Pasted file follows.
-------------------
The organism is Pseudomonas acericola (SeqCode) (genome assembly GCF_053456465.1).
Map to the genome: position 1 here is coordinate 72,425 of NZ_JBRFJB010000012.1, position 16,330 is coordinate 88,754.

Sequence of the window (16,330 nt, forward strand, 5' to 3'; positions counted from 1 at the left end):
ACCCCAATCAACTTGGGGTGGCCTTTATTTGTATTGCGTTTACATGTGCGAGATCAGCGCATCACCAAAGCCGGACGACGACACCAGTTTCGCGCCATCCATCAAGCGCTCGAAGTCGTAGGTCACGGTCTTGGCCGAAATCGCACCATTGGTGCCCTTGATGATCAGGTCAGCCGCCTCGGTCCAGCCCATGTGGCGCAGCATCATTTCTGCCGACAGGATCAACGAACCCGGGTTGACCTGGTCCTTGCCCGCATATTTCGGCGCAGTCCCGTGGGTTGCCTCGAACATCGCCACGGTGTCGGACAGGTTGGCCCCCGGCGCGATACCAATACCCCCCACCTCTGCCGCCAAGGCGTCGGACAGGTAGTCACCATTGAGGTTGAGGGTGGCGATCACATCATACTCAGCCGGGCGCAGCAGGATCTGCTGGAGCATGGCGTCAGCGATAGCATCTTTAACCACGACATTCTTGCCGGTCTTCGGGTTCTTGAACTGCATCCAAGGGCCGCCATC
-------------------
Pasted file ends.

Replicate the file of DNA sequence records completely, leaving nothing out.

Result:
The organism is Pseudomonas acericola (SeqCode) (genome assembly GCF_053456465.1).
Map to the genome: position 1 here is coordinate 72,425 of NZ_JBRFJB010000012.1, position 16,330 is coordinate 88,754.

Sequence of the window (16,330 nt, forward strand, 5' to 3'; positions counted from 1 at the left end):
ACCCCAATCAACTTGGGGTGGCCTTTATTTGTATTGCGTTTACATGTGCGAGATCAGCGCATCACCAAAGCCGGACGACGACACCAGTTTCGCGCCATCCATCAAGCGCTCGAAGTCGTAGGTCACGGTCTTGGCCGAAATCGCACCATTGGTGCCCTTGATGATCAGGTCAGCCGCCTCGGTCCAGCCCATGTGGCGCAGCATCATTTCTGCCGACAGGATCAACGAACCCGGGTTGACCTGGTCCTTGCCCGCATATTTCGGCGCAGTCCCGTGGGTTGCCTCGAACATCGCCACGGTGTCGGACAGGTTGGCCCCCGGCGCGATACCAATACCCCCCACCTCTGCCGCCAAGGCGTCGGACAGGTAGTCACCATTGAGGTTGAGGGTGGCGATCACATCATACTCAGCCGGGCGCAGCAGGATCTGCTGGAGCATGGCGTCAGCGATAGCATCTTTAACCACGACATTCTTGCCGGTCTTCGGGTTCTTGAACTGCATCCAAGGGCCGCCATC